The table has turned

Last Saturday morning I decided to take a walk to Bradgate Park.  I had intended to go on my bike but there was the merest hint of a breeze in the air and in my book, this makes for extremely difficult cycling conditions.   As does too much cloud cover, a single drop of rain, overly-bright sunshine, and when the temperature outside is less than eighteen degrees and more than nineteen degrees.  Yes, that’s me – the ultimate fair-weather cyclist.

Besides which, I hadn’t been to my secret picnic bench in ages and I thought it would be good to sit for a while and watch the world go by.  So armed with a bagful of supplies and Olly Murs singing away in my ears (I thought you weren’t going to judge me – it’s for the kids), off I skipped in gleeful anticipation.

The walk passed without incident and as I continued past the reservoir where the wind whipped off the water and whistled around my face, I knew I’d made the right decision to leave the bike at home.

I say there was no incident but as I approached the park, things started to take a turn for the worse.  I had an uneasy feeling before I’d even pushed open the tall, wooden gate to enter the park and as I began to walk up the hill to my vantage point, my worst fears were confirmed:

Someone was sitting at MY bench!!

Not just one person either – there were two of them!  And they had bikes up there!  And they had music blaring away! How disrespectful!

I can’t explain the immense disappointment I felt at not being able to sit at that bench. As Molly so matter-of-factly told me when I got home, “Well it is a public park Mum – what did you expect?” I know it’s not my own private property but sometimes when I sit up there and breathe in the park’s vastness, letting hundreds of years of history tug at my imagination, that park is mine, all mine, if only for a fleeting moment.

2nd reserve

It’s not you it’s me

I sat at a second-choice bench for a while and sulked, blaming myself for neglecting my bench for so long, glaring at the cyclists from time to time and I vowed to get up at the crack of dawn next time to secure my spot and beg for forgiveness.  The cyclists eventually packed up and left (I don’t think they actually saw me scowling) but the moment was gone.  I couldn’t bring myself to sit at my picnic bench that day.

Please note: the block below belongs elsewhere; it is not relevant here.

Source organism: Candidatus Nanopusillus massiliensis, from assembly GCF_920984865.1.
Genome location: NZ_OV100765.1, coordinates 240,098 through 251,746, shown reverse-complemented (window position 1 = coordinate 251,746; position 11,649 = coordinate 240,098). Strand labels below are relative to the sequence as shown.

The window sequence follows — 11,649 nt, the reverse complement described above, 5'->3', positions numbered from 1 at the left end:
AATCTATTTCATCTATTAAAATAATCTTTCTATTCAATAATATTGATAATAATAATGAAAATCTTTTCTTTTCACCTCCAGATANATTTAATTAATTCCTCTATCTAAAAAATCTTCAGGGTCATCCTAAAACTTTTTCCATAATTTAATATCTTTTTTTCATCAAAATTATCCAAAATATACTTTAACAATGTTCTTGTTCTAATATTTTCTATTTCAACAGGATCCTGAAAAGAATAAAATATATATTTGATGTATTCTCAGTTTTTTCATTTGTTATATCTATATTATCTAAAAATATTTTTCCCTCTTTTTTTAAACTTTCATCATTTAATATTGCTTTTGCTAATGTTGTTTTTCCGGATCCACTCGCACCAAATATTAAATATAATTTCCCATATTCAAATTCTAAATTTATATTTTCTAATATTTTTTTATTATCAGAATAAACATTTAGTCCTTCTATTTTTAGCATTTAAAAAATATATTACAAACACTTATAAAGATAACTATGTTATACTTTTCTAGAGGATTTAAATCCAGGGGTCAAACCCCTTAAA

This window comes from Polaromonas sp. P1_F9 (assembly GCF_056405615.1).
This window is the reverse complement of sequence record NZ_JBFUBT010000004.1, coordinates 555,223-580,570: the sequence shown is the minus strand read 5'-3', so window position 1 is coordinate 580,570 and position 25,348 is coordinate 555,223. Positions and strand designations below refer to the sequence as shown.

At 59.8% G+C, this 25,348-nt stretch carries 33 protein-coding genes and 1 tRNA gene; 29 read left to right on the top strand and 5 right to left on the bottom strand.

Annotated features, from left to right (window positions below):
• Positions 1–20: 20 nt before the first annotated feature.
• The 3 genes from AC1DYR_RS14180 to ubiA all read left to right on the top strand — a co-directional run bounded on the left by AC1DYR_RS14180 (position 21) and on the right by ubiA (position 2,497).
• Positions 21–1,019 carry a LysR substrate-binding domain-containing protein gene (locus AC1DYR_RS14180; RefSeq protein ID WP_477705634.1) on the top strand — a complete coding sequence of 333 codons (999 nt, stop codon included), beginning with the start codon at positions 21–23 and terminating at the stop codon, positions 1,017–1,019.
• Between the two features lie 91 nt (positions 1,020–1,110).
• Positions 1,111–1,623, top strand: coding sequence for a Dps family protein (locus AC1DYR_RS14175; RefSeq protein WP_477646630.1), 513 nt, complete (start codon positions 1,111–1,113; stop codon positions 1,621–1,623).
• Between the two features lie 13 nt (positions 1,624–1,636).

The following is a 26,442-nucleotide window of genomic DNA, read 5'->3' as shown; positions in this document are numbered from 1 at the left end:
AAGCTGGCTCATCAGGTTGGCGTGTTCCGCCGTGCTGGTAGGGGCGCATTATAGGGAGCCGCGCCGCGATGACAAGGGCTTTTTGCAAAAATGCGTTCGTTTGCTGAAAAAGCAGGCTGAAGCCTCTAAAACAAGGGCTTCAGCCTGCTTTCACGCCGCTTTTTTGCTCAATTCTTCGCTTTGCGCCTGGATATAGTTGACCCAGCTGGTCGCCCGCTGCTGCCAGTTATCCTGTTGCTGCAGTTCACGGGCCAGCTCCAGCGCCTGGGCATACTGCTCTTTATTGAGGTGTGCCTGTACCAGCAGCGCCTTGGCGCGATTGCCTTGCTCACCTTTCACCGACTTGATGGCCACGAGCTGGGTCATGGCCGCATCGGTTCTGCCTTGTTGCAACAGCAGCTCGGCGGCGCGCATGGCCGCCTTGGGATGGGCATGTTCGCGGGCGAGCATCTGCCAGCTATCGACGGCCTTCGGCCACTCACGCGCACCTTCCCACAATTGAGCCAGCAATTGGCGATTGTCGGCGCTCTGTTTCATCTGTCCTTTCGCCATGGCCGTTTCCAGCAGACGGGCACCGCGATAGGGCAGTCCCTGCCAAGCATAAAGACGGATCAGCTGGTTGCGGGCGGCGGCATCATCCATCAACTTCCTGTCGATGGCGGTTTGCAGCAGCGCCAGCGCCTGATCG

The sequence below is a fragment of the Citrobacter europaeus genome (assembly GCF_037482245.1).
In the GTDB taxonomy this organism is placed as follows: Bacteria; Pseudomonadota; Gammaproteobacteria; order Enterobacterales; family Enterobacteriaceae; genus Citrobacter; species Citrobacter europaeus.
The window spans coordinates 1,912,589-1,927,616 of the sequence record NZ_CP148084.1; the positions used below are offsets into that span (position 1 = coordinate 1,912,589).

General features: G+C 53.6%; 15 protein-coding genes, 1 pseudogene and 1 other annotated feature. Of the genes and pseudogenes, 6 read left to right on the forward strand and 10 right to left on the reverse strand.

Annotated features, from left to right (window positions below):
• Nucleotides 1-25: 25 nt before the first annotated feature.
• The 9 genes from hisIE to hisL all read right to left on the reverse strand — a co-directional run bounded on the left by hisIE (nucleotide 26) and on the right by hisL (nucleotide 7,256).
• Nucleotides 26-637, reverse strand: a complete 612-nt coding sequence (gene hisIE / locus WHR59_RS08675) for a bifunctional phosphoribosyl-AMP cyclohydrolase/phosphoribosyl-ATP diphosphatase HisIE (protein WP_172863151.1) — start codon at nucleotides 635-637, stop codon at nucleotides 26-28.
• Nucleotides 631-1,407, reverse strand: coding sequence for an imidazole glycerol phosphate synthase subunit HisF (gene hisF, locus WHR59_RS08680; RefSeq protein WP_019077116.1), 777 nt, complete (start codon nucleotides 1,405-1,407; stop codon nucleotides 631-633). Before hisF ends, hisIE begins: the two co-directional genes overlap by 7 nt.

As I trudged home, even the nostalgic sounds of King (you probably won’t know this group if you’re younger than thirty-five but look them up, you’re in for a treat) couldn’t put a spring in my step.

But as I got nearer to home all this changed……

There’s a jogger in our village who I see quite regularly – he’s probably in his sixties, has unkempt grey hair and he wears a washed out, vintage Leicester City kit with trainers that look about fifty years old.  When I say jog, it’s normally more of a half-walk, half-trot but fair play to him – he’s out and about getting some exercise.

As I walked, I could see him ahead of me and because he was walking quite slowly I soon caught him up. I knew I’d have to overtake him but the path was narrow so I had to venture out onto the road to get past.  Just as I stepped onto the road though, he looked round at me, shouted ‘Hello, I didn’t see you there!’ and started jogging, leaving me standing in the road like a right prat.

He ran off in front and then slowed to a walk again.  I caught him up for a second time, at which point I made another attempt to get past him.  At which point he looked round at me and shot off again, leaving me for dust.

We played this game of cat and mouse twice more until I resigned myself to the fact that I was never going to get past the wily bugger and I crossed over to the other side of the road, whereby he gave me a cheery wave, shouted ‘Nice to see you again!’ and shuffled off up the road (walking at this point I might add).

I don’t know what made me smile more; the fact that he seemed to think he knew me or that I was unwittingly acting as some kind of rearward pacemaker for this guy.  Whatever it was though, by the time I’d got home and told the family of my adventures, I felt a whole lot better.

So if you can’t sit at your favourite bench every once in a while, then I reckon that a vintage jogger running rings round you is the next best thing!

 

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5 thoughts on “The table has turned

  1. Ah, King! I’m afraid you haven’t lived if you’ve never shared that experience! But what a cheek, sitting at your table. No manners some people!

    Liked by 1 person

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